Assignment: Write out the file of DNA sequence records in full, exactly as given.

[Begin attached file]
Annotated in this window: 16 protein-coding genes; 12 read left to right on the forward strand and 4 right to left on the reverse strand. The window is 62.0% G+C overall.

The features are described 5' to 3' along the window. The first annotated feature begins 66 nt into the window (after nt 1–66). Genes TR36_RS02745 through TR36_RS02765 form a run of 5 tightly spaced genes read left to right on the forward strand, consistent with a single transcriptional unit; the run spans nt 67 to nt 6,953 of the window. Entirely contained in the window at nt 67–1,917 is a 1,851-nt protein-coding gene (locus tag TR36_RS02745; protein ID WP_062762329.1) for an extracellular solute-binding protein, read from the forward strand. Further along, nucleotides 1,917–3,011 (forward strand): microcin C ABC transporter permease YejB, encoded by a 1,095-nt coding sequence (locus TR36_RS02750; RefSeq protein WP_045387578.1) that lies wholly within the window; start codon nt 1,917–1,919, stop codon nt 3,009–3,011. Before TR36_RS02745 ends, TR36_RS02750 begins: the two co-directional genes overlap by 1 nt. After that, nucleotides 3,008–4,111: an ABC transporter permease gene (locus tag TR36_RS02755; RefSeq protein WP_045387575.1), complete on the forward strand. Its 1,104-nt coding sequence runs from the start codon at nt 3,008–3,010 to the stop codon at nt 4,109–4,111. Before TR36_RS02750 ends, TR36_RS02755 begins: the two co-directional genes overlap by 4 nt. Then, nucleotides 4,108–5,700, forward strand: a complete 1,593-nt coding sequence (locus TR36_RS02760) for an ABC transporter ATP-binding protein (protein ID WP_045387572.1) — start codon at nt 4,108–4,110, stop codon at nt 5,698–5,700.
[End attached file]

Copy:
Annotated in this window: 16 protein-coding genes; 12 read left to right on the forward strand and 4 right to left on the reverse strand. The window is 62.0% G+C overall.

The features are described 5' to 3' along the window. The first annotated feature begins 66 nt into the window (after nt 1–66). Genes TR36_RS02745 through TR36_RS02765 form a run of 5 tightly spaced genes read left to right on the forward strand, consistent with a single transcriptional unit; the run spans nt 67 to nt 6,953 of the window. Entirely contained in the window at nt 67–1,917 is a 1,851-nt protein-coding gene (locus tag TR36_RS02745; protein ID WP_062762329.1) for an extracellular solute-binding protein, read from the forward strand. Further along, nucleotides 1,917–3,011 (forward strand): microcin C ABC transporter permease YejB, encoded by a 1,095-nt coding sequence (locus TR36_RS02750; RefSeq protein WP_045387578.1) that lies wholly within the window; start codon nt 1,917–1,919, stop codon nt 3,009–3,011. Before TR36_RS02745 ends, TR36_RS02750 begins: the two co-directional genes overlap by 1 nt. After that, nucleotides 3,008–4,111: an ABC transporter permease gene (locus tag TR36_RS02755; RefSeq protein WP_045387575.1), complete on the forward strand. Its 1,104-nt coding sequence runs from the start codon at nt 3,008–3,010 to the stop codon at nt 4,109–4,111. Before TR36_RS02750 ends, TR36_RS02755 begins: the two co-directional genes overlap by 4 nt. Then, nucleotides 4,108–5,700, forward strand: a complete 1,593-nt coding sequence (locus TR36_RS02760) for an ABC transporter ATP-binding protein (protein ID WP_045387572.1) — start codon at nt 4,108–4,110, stop codon at nt 5,698–5,700.